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Power and Style

A World History of Politics and Dress

written by Dominque Gaulme

Thames and Hudson | ISBN 9782080201355

Hardback – 280 pages

$100.00

Member’s price: $90.00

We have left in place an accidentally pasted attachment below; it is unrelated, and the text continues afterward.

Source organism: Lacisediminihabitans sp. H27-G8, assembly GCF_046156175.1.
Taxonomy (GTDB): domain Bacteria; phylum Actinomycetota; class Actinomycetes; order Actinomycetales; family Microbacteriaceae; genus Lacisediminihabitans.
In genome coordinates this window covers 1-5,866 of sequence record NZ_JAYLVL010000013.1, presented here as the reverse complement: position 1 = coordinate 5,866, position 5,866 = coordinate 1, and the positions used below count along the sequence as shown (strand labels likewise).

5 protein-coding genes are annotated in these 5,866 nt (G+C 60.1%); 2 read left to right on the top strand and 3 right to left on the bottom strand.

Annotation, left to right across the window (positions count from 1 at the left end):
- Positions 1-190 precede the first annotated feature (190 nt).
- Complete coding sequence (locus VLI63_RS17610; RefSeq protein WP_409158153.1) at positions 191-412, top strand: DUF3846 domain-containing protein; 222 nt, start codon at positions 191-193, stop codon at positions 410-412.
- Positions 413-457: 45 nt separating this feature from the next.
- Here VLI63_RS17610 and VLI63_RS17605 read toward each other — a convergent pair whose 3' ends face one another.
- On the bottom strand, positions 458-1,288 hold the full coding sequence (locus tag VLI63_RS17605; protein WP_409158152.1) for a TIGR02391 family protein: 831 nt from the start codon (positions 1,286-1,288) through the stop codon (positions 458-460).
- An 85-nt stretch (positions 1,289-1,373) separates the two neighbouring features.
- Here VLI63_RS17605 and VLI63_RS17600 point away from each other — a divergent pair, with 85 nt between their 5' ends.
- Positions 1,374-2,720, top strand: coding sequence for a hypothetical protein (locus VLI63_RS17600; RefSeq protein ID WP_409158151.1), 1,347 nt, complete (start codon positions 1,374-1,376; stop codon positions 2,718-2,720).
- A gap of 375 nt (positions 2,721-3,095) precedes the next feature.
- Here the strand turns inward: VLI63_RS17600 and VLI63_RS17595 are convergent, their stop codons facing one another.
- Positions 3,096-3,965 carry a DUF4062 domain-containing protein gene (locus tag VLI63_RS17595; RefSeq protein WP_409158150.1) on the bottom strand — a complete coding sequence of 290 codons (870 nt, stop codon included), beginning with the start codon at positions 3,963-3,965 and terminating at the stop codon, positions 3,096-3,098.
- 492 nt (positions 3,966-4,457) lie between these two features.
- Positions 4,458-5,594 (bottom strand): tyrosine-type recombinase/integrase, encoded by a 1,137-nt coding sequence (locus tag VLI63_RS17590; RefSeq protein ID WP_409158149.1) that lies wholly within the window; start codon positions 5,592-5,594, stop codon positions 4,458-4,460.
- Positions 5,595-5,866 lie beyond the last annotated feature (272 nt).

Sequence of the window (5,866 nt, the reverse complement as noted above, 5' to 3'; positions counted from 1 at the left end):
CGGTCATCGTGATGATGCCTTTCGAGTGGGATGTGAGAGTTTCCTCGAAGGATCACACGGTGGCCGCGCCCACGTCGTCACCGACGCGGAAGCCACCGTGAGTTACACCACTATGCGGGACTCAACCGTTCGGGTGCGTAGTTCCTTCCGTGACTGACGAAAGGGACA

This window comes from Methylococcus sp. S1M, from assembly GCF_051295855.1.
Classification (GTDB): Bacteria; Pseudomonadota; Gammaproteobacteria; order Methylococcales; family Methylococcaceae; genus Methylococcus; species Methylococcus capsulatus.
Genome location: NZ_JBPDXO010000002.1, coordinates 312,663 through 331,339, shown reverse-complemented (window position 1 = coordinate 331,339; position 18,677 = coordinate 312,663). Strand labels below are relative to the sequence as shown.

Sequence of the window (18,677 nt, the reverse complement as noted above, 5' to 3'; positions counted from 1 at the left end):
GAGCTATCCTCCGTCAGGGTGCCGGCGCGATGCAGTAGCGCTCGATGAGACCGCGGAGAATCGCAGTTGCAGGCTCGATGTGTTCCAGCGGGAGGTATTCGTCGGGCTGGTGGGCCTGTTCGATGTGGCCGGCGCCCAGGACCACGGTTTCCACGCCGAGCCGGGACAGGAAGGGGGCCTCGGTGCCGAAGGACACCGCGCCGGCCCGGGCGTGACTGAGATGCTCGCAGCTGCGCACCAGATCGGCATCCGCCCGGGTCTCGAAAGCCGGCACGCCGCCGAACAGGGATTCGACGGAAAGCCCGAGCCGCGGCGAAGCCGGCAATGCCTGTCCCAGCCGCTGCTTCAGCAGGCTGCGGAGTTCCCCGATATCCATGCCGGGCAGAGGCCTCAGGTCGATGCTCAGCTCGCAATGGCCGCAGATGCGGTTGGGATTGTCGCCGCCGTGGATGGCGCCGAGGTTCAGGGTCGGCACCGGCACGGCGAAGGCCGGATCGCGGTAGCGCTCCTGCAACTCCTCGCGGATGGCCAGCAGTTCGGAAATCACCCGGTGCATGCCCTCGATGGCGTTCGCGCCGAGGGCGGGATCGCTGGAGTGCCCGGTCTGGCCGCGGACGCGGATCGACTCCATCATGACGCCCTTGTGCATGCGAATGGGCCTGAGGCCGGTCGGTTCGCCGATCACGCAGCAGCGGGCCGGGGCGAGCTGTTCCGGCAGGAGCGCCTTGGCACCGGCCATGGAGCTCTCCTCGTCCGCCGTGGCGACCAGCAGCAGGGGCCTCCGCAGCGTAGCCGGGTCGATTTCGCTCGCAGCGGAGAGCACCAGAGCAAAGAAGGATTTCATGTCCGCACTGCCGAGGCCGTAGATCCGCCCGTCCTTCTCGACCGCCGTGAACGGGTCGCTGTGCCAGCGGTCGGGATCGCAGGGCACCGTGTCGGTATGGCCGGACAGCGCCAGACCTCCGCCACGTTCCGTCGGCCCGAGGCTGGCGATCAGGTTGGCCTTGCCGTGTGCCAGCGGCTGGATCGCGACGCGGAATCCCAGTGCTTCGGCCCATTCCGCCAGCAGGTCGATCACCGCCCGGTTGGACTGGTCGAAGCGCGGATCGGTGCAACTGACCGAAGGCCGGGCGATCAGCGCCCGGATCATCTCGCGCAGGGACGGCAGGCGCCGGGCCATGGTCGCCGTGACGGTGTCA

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From the invention of clothing to modern menswear, fashion has been used to embody power in monarchies, military regimes, dictatorships, and the birth of democracy. From the advent of the first civilizations along the Euphrates, Indus, and Nile rivers, clothing has not only offered protection from the elements, but it has also served as an expression of political power and its allocation throughout society. From tribes to royalty, dictatorships to democracies, one's manner of dress reveals as much about a society's structures as about the different identities and communities that it encompasses. From ceremonial dress to fur coats, tribal paint to grass skirts, one's finery conveys the power and status of its wearer. While so-called "naked" societies use ocher, feathers, or shells to demonstrate social standing, elsewhere, gold, pearls, and other precious materials are used to show an individual's importance. By studying the evolution of costume throughout history, we gain insight into the changes at the heart of communities, from East to West. The desire to dazzle and differentiate oneself via excessive adornment, or conversely the wish to conform, self-expression through attire says as much about an individual as about the society in which they live. From the ornate robes of Chinese emperors, to the painted Nubas in Africa, via the trends of different European courts that gave rise to the modern business suit, clothing as a manner of displaying power is explained in detail in this richly illustrated volume.

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